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1 Burnside Literature- A to Z

The Lost Books of the Odyssey

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The Lost Books of the Odyssey Cover

ISBN13: 9780374192150
ISBN10: 0374192154
Condition: Standard
Dustjacket: Standard
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Reading Group Guide

1. The novels preface, delivered in the voice of a classics scholar, states that the forty-four variations “omit stock epic formulae in favor of honing a single trope or image down to an extreme of clarity.” How would you define that single trope? Which of the novels recurring images do you consider to be the most haunting?

2. The opening segment captures the power of the gods to inflict harm and to obscure reality. How do the characters respond to a world in which everyday life might be a mere illusion? Should we feel confident in reality?

3. How would you characterize the bond between Athena and Odysseus? What power do they wield over each other? What is unique about Zachary Masons approach to the relationships between gods and mortals? 

4. Discuss the many versions of Telemachus presented in The Lost Books of the Odyssey. What facets of father-son relationships are presented?

5. What accounts for the endurance of tales related to the Trojan War? Why might the author have included a passage devoted to Alexander, and a medieval chapter (“Record of a Game”)? How does Masons approach compare to recent films inspired by Homers epics?

6. Consider the Odyssean aspects of reading this novel. How did you experience the multiple “guides” who led your journey? Which narrators did you prefer? What is the effect of the footnotes, and the premise that these chapters are translated from “pre-Ptolemaic papyrus excavated from the desiccated rubbish mounds of Oxyrhynchus”?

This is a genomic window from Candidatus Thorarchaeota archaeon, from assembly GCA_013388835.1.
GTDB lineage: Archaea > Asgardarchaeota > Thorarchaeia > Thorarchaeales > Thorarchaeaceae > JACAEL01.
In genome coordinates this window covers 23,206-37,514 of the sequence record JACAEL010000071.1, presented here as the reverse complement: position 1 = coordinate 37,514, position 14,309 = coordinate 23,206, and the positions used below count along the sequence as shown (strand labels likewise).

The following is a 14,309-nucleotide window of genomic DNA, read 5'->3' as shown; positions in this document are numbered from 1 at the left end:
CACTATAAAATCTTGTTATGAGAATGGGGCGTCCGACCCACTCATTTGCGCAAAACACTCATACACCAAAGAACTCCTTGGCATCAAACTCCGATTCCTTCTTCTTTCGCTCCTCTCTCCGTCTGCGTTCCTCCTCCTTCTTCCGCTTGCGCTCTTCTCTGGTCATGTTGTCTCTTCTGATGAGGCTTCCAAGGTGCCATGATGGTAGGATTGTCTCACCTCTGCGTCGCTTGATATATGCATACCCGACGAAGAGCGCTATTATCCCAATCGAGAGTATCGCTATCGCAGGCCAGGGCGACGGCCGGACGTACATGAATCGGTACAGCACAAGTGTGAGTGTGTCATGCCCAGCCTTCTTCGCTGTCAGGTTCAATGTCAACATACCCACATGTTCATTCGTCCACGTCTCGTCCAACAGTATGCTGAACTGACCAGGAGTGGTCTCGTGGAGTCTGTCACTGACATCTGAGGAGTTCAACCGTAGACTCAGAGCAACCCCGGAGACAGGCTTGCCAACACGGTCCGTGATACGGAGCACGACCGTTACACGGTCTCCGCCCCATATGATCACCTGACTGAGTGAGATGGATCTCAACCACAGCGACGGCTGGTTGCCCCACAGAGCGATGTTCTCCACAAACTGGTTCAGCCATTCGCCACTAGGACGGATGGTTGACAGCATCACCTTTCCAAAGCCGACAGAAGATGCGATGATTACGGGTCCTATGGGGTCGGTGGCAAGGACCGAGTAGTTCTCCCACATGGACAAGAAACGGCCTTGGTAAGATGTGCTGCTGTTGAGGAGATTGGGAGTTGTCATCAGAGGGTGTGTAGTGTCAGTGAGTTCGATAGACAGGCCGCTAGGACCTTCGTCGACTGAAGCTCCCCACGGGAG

7. What do Penelope and Helen each reveal about the nature of marriage? How devoted would you have been to your husband if you had been dealt the fate of these women?

8. What images of Homer himself are presented within the text? How might he have reacted to Masons inventions?

9. How does Agamemnons rule as king compare to that of contemporary political and military leaders?

10. What truths about aging and wisdom are presented in the novel? How does the author balance a modern approach with the ancient mind-set of Troys defeat and its aftermath?

11. The author applied his expertise as a computer scientist to the broad structure of the novel. What other twenty-first-century techniques are evident? What was lost and gained by cultures whose storytelling mostly consisted of lyric poetry in an oral tradition?

12. Discuss the many versions of warriors who are presented in the novel, including Achilless appearance as a golem killing machine. How did ancient societies define “hero”? Does the Homeric impetus for war—a manifestation of meddling on the part of deities—appear, in some way, in modern discourse on war?

13. Which aspects of Homers Iliad and Odyssey were you most familiar with before reading this novel? Which reinventions by Mason amused you the most?

14. In the world of The Lost Books of the Odyssey, how does life for the female characters (gods and mortals alike) compare to that of men? What double standards exist? What surprisingly progressive ideals are in place?

15. What connections between the stories are evident? What threads are woven into the characters recurring struggles?

16. For centuries, Troy was considered to be a locale invented for ancient legends, but nineteenth-century excavations in Turkey confirmed the likely site of the walled city. Does the truth about the Trojan War matter? Is it all right to exchange accuracy for drama, delivering a rousing war story that makes its heroes immortal?

Reading Group Guide written by Amy Root / Amy Roots Wordshop, Inc.

What Our Readers Are Saying

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Average customer rating based on 3 comments:

Molly Samuel, January 2, 2011 (view all comments by Molly Samuel)
The Lost Books of the Odyssey experiments with storytelling, with well-known characters, with epic tropes. The different versions of the story of the Odyssey are adventurous, sensitive, wily. The book is like Odysseus himself, who I think about differently having read it.
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dougawells, January 1, 2011 (view all comments by dougawells)
I loved this book. Excellent writing, wonderful re-telling of stories that we all know. One of the best books of the year.
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(1 of 2 readers found this comment helpful)
Stephen Teso, January 1, 2011 (view all comments by Stephen Teso)